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Introduction to Cavitation

 

 

 

 

 

 

 

 

Cavitation science is a part of liquid physics which studies the motion of liquids near or beyond the limit of vaporization. It has been known in science and technology for more than hundred years. British fluid dynamics engineer and scientist, Osborne Reynolds was the first to discover this phenomenon in 1894 on English torpedo boats. Cavitation can occur in two ways. Hydrodynamic Cavitation is the kind of cavitation which occurs in flowing liquids while acoustic Cavitation is induced by an oscillating pressure field in a liquid almost at rest but the principles which govern the two are the same.

In general, vaporization happens if velocities of liquid are high, causing pressure to drop below a critical value at which the liquid continuum is broken at one or a few points. Cavitation is the occurrence of vapor cavities inside a liquid. It is well known that in static conditions a liquid changes to vapor if its pressure is lowered below the so-called vapor pressure. In liquid flows, this phase change is generally due to local high velocities which induce low pressures. The liquid medium is then “broken” at one or several points and “voids” appear, whose shape depends strongly on the structure of the flow.

Effects of Cavitation
Vapor cavities are produced and various unexpected effects such as noise, lower performance and vibrations would occur. If the cavitated region is in direct contact with the walls of an impeller blade or water-tunnel surface, noise isn’t the only result. The extremely high extinction pressure caused by the collapse of cavities will be exerted against the metal itself and cause actual erosion of the metal. Cavitation is generated not only in water, but also in any kind of fluid, such as liquid hydrogen. The generation of cavitation can cause severe damage in hydraulic machinery. Therefore, the prevention of cavitation is an important concern for designers of hydraulic machinery.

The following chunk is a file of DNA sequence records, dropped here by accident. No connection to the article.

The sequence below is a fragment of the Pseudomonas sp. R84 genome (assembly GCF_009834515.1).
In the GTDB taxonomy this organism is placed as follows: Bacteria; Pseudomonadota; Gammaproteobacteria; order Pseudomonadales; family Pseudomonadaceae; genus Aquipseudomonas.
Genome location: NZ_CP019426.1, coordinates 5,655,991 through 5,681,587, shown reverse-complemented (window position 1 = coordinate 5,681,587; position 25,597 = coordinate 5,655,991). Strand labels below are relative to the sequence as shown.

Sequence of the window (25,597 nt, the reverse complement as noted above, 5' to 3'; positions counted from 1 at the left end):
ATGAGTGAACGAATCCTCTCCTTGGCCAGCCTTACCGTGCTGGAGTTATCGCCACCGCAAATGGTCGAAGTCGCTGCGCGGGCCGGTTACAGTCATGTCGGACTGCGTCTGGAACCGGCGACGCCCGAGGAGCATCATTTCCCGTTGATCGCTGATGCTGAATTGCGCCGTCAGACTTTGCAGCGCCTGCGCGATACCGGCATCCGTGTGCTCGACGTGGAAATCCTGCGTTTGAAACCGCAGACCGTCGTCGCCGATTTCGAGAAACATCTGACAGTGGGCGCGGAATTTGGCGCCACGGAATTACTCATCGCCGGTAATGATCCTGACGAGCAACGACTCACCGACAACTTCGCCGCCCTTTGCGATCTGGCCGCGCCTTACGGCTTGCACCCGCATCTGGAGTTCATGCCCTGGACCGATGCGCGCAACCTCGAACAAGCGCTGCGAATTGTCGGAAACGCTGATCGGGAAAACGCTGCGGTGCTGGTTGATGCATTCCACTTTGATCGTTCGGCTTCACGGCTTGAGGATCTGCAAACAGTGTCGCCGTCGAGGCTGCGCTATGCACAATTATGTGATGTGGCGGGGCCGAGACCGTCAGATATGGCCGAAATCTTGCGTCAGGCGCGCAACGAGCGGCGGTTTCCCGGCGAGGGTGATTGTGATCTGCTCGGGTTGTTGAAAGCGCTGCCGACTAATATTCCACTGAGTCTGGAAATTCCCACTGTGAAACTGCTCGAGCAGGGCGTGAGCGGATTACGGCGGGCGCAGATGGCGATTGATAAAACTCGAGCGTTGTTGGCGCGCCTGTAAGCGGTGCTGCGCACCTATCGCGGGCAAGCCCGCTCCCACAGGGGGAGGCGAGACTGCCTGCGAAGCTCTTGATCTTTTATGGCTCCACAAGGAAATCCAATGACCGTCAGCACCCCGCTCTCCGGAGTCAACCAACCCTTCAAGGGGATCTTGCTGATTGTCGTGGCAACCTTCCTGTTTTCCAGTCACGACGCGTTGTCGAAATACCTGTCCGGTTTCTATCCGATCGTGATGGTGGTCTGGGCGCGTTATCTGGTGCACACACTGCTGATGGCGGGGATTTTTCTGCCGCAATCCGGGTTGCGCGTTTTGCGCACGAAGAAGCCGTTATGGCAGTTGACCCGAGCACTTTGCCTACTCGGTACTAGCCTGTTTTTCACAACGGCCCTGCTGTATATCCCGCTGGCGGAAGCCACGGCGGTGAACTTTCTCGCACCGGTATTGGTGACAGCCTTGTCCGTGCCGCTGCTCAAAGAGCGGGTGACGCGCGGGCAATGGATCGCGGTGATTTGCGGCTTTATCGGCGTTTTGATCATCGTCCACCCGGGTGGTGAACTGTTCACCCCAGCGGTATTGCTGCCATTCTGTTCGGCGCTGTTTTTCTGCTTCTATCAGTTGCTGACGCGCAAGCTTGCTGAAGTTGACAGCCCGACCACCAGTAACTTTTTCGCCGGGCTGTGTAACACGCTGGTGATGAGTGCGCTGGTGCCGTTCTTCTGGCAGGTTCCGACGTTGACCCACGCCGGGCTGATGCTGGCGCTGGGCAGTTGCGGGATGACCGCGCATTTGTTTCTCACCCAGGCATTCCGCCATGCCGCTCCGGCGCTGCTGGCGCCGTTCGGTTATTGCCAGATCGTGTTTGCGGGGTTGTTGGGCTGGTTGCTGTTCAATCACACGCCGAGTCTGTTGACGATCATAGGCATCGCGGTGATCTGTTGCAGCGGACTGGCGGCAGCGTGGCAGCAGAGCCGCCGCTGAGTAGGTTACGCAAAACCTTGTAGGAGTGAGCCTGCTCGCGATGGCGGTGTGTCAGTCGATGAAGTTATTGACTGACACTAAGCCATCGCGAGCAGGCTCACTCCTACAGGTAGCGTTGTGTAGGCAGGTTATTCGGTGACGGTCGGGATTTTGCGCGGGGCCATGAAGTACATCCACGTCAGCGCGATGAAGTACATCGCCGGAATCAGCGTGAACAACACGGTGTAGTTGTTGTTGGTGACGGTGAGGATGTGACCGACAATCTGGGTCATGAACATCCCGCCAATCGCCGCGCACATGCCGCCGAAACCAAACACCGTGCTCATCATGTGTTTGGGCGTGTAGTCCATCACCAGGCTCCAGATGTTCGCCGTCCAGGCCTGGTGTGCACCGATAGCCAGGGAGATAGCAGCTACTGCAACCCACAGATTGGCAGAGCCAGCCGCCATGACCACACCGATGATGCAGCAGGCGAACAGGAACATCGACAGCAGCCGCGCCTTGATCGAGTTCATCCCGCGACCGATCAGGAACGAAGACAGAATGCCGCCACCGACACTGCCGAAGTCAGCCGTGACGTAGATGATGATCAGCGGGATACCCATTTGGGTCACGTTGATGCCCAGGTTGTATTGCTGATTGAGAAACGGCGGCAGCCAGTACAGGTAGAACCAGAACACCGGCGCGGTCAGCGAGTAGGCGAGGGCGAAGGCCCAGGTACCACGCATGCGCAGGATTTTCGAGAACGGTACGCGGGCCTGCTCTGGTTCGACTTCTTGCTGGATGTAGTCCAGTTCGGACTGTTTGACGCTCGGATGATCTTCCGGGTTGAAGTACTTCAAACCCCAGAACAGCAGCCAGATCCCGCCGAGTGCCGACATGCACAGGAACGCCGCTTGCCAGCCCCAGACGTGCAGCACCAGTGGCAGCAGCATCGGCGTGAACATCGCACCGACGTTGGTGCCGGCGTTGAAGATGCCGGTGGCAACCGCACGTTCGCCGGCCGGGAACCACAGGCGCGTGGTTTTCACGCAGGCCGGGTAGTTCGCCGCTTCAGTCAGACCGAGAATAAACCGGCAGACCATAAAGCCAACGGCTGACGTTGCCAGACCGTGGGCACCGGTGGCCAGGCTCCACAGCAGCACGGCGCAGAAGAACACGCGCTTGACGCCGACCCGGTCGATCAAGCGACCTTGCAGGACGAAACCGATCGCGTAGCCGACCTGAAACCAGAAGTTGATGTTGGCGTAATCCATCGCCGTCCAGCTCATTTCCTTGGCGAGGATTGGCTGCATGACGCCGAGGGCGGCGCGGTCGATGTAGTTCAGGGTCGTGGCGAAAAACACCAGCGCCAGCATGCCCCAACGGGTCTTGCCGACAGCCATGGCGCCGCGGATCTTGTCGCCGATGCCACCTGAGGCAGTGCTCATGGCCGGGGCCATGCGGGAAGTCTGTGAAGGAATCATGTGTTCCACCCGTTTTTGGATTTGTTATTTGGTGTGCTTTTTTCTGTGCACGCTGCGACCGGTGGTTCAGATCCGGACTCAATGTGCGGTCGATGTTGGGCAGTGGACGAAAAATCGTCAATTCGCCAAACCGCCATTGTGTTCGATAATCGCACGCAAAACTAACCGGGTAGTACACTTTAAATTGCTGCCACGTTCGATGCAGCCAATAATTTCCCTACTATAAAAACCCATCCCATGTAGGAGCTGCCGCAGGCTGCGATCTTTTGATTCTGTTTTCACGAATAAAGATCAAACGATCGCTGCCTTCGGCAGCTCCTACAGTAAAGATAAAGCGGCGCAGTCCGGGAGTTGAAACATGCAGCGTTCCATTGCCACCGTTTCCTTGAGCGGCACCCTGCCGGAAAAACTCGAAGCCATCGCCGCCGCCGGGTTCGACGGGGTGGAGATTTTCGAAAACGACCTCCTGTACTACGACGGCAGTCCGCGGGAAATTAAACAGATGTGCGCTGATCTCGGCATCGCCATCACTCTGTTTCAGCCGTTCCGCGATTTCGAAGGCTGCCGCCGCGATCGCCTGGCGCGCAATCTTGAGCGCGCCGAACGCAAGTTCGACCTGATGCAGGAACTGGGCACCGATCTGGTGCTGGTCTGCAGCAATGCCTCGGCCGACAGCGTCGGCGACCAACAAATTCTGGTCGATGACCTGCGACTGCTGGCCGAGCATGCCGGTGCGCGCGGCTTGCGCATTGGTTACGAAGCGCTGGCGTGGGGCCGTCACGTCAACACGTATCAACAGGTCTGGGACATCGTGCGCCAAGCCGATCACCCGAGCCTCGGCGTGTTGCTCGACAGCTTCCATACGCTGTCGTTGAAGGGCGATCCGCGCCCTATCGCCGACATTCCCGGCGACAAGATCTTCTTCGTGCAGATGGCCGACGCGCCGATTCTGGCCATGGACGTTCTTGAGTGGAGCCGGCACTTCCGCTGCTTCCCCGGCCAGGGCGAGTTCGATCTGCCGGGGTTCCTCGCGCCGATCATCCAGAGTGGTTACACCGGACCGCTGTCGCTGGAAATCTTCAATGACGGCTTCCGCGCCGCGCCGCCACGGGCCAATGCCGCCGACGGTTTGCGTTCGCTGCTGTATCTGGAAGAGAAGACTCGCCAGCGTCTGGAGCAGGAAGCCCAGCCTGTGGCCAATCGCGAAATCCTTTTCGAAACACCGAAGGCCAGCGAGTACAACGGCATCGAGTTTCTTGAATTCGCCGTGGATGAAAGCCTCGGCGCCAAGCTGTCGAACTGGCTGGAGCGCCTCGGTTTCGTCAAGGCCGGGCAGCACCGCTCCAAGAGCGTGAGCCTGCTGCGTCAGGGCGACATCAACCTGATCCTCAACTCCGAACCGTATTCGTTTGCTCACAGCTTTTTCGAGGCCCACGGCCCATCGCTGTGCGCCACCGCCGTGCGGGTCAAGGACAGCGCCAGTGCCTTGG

Applications of Cavitation 
Cavitation traditionally results in:
1. Sterilization of a liquid processed
2. Emulsification of oil and water
3. Disruption of long polymer chains in mineral oils: transition into a new structural condition
4. Size reduction (dispersion) to micron level of solid particles in a liquid
5. Intensification of chemical reactions into tens and even thousand times

For a long time, it was thought that cavitation phenomena should be avoided entirely because of the detrimental effects. Over the years it appeared that imposing such a constraint could be costly, though not necessarily justified on scientific grounds. Under meticulous control, a limited development of cavitation can be allowed. This promotes the development of high speed hydrodynamics and hydraulics. There is also great potential to utilize cavitation in various important applications, such as environmental protection. In industries, cavitation is often employed to homogenize, mix and break down suspended particles in colloidal liquid compounds, like paint mixtures. Many industrial mixing machines are designed based on this principle. Water purification devices have also been designed based upon cavitation in which pollutants and organic molecules can be broken down into micro level. Therefore, by carefully designing the systems and defining the parameters in which cavitation occurs, the science of cavitation can be harnessed to develop useful industrial applications.

References:

  • Fundamentals of Cavitation (Springer; 1 edition, August 3, 2004)
    JEAN-PIERRE FRANC Research Director (CNRS), Turbomachinery and Cavitation Research Group, Laboratory of Geophysical and Industrial Fluid Flows (LEGI) of the Grenoble University (Institut National Polytechnique de Grenoble (INPG) & Université Joseph Fourier (UJF), FranceJEAN-MARIE MICHEL Presently retired, was Research Director (CNRS) and Head of the Cavitation Research Group in the Laboratory of Geophysical and Industrial Fluid Flows (LEGO) of the Grenoble University (Institut National Polytechnique de Grenoble (INPG) & Université Joseph Fourier (UJF), France
  • Cavitation And Bubble Dynamics (Oxford University Press 1995)
    CHRISTOPHER EARLS BRENNEN PhD, Califiornia Institute of Technology